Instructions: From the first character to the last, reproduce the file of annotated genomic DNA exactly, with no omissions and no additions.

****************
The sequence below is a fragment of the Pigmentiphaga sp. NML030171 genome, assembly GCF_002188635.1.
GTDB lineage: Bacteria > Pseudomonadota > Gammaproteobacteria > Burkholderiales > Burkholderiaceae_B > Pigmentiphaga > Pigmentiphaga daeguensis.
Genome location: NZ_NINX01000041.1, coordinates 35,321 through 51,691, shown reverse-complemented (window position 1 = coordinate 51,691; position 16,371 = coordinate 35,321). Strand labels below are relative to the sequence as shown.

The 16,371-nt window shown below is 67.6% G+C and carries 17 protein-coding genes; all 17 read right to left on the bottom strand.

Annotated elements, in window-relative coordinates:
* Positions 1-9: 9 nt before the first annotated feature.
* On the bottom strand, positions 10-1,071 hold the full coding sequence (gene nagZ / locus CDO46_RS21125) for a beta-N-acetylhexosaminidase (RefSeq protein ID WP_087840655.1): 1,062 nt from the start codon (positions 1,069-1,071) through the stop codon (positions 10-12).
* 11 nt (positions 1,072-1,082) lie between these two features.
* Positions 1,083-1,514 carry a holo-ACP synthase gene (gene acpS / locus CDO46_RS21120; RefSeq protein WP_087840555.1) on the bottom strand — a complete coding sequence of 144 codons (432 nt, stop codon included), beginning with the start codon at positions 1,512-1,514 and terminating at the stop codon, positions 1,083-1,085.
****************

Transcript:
The sequence below is a fragment of the Pigmentiphaga sp. NML030171 genome, assembly GCF_002188635.1.
GTDB lineage: Bacteria > Pseudomonadota > Gammaproteobacteria > Burkholderiales > Burkholderiaceae_B > Pigmentiphaga > Pigmentiphaga daeguensis.
Genome location: NZ_NINX01000041.1, coordinates 35,321 through 51,691, shown reverse-complemented (window position 1 = coordinate 51,691; position 16,371 = coordinate 35,321). Strand labels below are relative to the sequence as shown.

The 16,371-nt window shown below is 67.6% G+C and carries 17 protein-coding genes; all 17 read right to left on the bottom strand.

Annotated elements, in window-relative coordinates:
* Positions 1-9: 9 nt before the first annotated feature.
* On the bottom strand, positions 10-1,071 hold the full coding sequence (gene nagZ / locus CDO46_RS21125) for a beta-N-acetylhexosaminidase (RefSeq protein ID WP_087840655.1): 1,062 nt from the start codon (positions 1,069-1,071) through the stop codon (positions 10-12).
* 11 nt (positions 1,072-1,082) lie between these two features.
* Positions 1,083-1,514 carry a holo-ACP synthase gene (gene acpS / locus CDO46_RS21120; RefSeq protein WP_087840555.1) on the bottom strand — a complete coding sequence of 144 codons (432 nt, stop codon included), beginning with the start codon at positions 1,512-1,514 and terminating at the stop codon, positions 1,083-1,085.